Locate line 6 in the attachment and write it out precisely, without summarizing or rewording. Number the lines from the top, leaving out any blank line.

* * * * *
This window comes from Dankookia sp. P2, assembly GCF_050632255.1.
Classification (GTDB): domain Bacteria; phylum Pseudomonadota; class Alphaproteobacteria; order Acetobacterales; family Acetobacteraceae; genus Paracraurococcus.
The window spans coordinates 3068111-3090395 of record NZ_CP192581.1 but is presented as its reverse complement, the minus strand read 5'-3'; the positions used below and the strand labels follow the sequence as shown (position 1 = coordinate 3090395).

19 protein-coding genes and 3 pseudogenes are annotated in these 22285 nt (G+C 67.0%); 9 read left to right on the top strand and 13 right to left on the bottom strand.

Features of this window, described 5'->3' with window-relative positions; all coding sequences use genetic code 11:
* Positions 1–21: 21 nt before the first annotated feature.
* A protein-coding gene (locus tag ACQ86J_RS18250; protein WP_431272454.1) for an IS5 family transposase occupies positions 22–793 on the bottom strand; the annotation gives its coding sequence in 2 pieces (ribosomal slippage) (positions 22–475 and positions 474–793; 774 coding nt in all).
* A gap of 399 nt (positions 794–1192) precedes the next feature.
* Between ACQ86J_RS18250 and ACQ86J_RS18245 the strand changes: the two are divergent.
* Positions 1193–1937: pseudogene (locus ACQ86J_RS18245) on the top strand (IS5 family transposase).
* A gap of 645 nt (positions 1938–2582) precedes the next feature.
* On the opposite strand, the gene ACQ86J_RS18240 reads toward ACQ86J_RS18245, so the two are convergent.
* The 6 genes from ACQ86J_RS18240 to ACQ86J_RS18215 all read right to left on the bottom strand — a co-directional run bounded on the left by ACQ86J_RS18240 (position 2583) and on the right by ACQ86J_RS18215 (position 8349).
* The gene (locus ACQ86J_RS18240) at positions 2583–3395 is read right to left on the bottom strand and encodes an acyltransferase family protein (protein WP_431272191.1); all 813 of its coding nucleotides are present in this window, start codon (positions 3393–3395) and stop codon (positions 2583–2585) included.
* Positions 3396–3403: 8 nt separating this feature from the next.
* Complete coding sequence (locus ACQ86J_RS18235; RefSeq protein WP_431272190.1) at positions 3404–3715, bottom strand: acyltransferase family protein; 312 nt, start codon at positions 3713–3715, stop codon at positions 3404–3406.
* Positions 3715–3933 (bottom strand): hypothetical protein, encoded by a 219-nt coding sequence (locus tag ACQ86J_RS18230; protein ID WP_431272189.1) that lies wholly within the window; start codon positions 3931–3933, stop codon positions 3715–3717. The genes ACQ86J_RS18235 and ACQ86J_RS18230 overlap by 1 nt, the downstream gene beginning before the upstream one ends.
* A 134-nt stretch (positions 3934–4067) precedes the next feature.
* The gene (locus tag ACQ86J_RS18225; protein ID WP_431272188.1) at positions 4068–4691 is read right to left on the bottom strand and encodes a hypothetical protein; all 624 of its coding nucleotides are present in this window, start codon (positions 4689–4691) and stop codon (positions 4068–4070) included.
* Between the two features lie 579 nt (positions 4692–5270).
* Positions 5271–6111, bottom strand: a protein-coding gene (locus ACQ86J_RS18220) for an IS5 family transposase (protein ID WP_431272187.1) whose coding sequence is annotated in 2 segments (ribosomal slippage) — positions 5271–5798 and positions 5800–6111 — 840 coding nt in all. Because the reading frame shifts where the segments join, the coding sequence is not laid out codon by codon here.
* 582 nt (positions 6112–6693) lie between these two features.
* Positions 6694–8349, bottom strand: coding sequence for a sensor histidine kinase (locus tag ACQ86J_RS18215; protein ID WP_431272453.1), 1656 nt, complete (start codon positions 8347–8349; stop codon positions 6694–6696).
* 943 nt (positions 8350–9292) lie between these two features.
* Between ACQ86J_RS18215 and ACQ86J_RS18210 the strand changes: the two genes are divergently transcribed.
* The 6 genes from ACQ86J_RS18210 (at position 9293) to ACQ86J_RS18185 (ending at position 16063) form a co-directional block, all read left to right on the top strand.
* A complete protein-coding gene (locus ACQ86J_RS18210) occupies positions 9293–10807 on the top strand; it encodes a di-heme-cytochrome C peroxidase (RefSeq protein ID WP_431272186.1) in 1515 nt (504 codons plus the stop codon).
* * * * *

* Positions 1–21: 21 nt before the first annotated feature.